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William Kenna was born Kilkenny, Ireland and at eleven years of age migrated to Chicago, Illinois with his parents.

It was in Chicago that he first gained knowledge in the brewing industry in a large Chicago brewery. He only worked there for a short time, however, leaving to take a position with the Nashville and Chattanooga Railway.

There he ultimately followed the vocation of mechanical and locomotive engineering for some ten years, operating locomotives and transporting boxcars for the Armies; which made him a non-combatant with the Union Army, transporting their troops and war equipment, and during the time the war between the Northern and Southern States was raging.

Mr. Kenna related that on one occasion when bound for Chattanooga, Tennessee the locomotive engine he was opersting was riddled with bullets; and he received one round in his right arm, causing a scar that he carried throughout his life.

He remained at his seat in the locomotive, however, and piloted his train and its cargo to safety.

 

Unfortunately, employee records keeping track-record of that time wasn't good to begin with and was complicated further by other factors; including the records of the railroad being carted around the South throughout the Civil War so that any number of records were lost.  Some were even possibly overtaken by Northern forces who were under no special instructions to take good care of them.  In modern time all of the employee records of the NC & StL were discarded and destroyed when the L&N affected its merger in August 1957; and what little relating to the Nashville and Chattanooga Railway that did survive the war likely met the same fate.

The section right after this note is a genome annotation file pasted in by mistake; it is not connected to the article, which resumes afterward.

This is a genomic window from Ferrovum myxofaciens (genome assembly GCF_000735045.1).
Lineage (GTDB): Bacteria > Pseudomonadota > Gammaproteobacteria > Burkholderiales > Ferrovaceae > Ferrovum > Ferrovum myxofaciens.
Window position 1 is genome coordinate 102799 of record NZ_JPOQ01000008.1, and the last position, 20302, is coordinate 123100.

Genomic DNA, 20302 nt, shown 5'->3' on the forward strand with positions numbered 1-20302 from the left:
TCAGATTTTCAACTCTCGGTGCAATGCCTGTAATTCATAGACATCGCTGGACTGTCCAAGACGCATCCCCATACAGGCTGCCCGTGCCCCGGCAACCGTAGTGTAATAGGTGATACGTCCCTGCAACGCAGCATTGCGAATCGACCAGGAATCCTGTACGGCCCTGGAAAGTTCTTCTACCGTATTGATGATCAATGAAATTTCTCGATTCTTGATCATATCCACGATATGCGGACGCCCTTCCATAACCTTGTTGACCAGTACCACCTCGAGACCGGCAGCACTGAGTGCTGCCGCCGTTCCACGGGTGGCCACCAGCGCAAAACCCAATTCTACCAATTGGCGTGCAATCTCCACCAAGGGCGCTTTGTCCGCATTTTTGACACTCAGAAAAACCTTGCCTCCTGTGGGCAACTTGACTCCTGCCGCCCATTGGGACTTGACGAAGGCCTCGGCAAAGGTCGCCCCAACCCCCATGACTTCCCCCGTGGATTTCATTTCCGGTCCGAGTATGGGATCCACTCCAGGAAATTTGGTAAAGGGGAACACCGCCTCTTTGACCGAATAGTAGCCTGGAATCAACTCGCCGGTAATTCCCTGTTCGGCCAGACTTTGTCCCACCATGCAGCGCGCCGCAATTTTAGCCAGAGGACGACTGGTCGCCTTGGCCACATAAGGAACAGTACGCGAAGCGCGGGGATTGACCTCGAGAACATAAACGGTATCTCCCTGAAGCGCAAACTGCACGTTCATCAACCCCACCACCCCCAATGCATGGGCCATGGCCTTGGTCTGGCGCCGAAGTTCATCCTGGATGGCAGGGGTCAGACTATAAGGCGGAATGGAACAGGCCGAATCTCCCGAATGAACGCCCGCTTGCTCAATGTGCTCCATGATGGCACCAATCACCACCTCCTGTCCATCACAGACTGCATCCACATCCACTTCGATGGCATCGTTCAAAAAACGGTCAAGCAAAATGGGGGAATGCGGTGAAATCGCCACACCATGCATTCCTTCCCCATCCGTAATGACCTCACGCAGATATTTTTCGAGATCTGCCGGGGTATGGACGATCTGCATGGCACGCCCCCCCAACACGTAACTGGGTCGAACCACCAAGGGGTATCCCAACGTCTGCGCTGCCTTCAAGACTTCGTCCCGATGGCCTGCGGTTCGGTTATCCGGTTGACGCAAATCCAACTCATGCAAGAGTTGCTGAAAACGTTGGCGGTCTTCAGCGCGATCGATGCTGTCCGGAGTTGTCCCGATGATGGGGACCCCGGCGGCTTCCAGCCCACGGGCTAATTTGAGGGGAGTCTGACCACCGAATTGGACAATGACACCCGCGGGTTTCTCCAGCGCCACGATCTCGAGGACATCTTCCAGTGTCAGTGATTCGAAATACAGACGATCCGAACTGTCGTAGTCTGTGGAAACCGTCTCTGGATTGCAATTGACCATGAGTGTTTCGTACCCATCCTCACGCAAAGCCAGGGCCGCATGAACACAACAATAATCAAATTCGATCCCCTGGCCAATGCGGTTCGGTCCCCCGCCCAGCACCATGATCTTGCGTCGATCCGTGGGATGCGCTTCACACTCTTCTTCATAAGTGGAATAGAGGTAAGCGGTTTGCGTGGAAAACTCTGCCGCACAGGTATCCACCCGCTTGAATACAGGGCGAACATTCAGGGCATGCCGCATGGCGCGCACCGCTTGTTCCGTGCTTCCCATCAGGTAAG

During the Civil War the Nashville and Chattanooga Railway line became strategic to both the Union and Confederate  armies. The Tennessee campaigns of 1862 and 1863 saw Union troops force the Confederates back from Nashville to Chattanooga almost exactly along the line of the railroad. It was repeatedly attacked, sabotaged, damaged, and repaired, and was used at various times to supply both armies.

Throughout the civil war the Nashville and Chattanooga was taxed to capacity by transporting troops, munitions and supplies for first the Confederate, and then for the Union armies. After the fall of Nashville in February 1862 to Union forces, the northern portion of the Nashville and Chattanooga Railroad came under the complete control of the U.S. Army; while Vernon K. Stevenson and Edmund Cole operated the portion of the railroad located in Confederate-held territory. The

 

Nashville and Chattanooga was used to transport Union army supplies, stockpiled in Louisville. Confederate cavalry conducted several skirmishes in efforts to destroy the important rail connection. The Union army attempted to protect the line by constructing several blockhouses and stockades along the railroad, fortifications like Fortress Rosecrans in Murfreesboro. It also spent considerable time in repairing torn-up rails. The railroad also had a critical role in supplying Union forces in the battles of Chickamauga, Lookout Mountain, Chattanooga, and ultimately General William T. Sherman's Atlanta Campaign. By acquiring connecting lines after the civil war, the Nashville and Chattanooga by 1873 evolved into the Nashville, Chattanooga & St. Louis Railway (NC&StL).